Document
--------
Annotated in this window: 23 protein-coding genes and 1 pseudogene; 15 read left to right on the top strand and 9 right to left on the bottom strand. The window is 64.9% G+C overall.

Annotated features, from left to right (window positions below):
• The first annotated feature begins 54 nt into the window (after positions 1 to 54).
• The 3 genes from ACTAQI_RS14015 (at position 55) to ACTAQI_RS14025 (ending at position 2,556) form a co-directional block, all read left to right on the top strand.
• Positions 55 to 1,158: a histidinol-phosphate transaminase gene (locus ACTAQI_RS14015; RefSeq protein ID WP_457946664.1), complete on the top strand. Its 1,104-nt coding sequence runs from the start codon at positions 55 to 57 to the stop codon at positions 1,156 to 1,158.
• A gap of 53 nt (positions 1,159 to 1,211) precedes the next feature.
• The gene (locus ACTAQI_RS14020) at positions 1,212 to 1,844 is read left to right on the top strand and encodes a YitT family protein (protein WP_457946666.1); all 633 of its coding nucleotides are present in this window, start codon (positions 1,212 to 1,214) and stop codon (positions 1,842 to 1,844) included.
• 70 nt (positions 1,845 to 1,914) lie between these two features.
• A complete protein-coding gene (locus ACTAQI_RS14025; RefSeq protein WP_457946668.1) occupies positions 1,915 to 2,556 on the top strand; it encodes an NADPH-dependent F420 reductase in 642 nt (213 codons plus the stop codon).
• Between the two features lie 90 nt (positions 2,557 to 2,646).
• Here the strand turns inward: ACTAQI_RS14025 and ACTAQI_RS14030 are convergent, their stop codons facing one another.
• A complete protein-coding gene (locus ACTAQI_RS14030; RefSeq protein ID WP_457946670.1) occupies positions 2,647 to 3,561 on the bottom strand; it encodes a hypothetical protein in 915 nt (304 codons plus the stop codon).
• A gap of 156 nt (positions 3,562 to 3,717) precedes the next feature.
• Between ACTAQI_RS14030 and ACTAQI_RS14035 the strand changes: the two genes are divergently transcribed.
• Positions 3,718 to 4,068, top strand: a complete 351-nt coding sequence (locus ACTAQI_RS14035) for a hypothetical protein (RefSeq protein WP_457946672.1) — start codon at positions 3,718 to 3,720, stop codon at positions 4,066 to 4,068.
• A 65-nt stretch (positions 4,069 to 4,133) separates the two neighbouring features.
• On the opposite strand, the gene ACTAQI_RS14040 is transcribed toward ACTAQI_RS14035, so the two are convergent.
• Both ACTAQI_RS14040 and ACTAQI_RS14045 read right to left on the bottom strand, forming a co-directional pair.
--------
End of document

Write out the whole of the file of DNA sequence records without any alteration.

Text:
Annotated in this window: 23 protein-coding genes and 1 pseudogene; 15 read left to right on the top strand and 9 right to left on the bottom strand. The window is 64.9% G+C overall.

Annotated features, from left to right (window positions below):
• The first annotated feature begins 54 nt into the window (after positions 1 to 54).
• The 3 genes from ACTAQI_RS14015 (at position 55) to ACTAQI_RS14025 (ending at position 2,556) form a co-directional block, all read left to right on the top strand.
• Positions 55 to 1,158: a histidinol-phosphate transaminase gene (locus ACTAQI_RS14015; RefSeq protein ID WP_457946664.1), complete on the top strand. Its 1,104-nt coding sequence runs from the start codon at positions 55 to 57 to the stop codon at positions 1,156 to 1,158.
• A gap of 53 nt (positions 1,159 to 1,211) precedes the next feature.
• The gene (locus ACTAQI_RS14020) at positions 1,212 to 1,844 is read left to right on the top strand and encodes a YitT family protein (protein WP_457946666.1); all 633 of its coding nucleotides are present in this window, start codon (positions 1,212 to 1,214) and stop codon (positions 1,842 to 1,844) included.
• 70 nt (positions 1,845 to 1,914) lie between these two features.
• A complete protein-coding gene (locus ACTAQI_RS14025; RefSeq protein WP_457946668.1) occupies positions 1,915 to 2,556 on the top strand; it encodes an NADPH-dependent F420 reductase in 642 nt (213 codons plus the stop codon).
• Between the two features lie 90 nt (positions 2,557 to 2,646).
• Here the strand turns inward: ACTAQI_RS14025 and ACTAQI_RS14030 are convergent, their stop codons facing one another.
• A complete protein-coding gene (locus ACTAQI_RS14030; RefSeq protein ID WP_457946670.1) occupies positions 2,647 to 3,561 on the bottom strand; it encodes a hypothetical protein in 915 nt (304 codons plus the stop codon).
• A gap of 156 nt (positions 3,562 to 3,717) precedes the next feature.
• Between ACTAQI_RS14030 and ACTAQI_RS14035 the strand changes: the two genes are divergently transcribed.
• Positions 3,718 to 4,068, top strand: a complete 351-nt coding sequence (locus ACTAQI_RS14035) for a hypothetical protein (RefSeq protein WP_457946672.1) — start codon at positions 3,718 to 3,720, stop codon at positions 4,066 to 4,068.
• A 65-nt stretch (positions 4,069 to 4,133) separates the two neighbouring features.
• On the opposite strand, the gene ACTAQI_RS14040 is transcribed toward ACTAQI_RS14035, so the two are convergent.
• Both ACTAQI_RS14040 and ACTAQI_RS14045 read right to left on the bottom strand, forming a co-directional pair.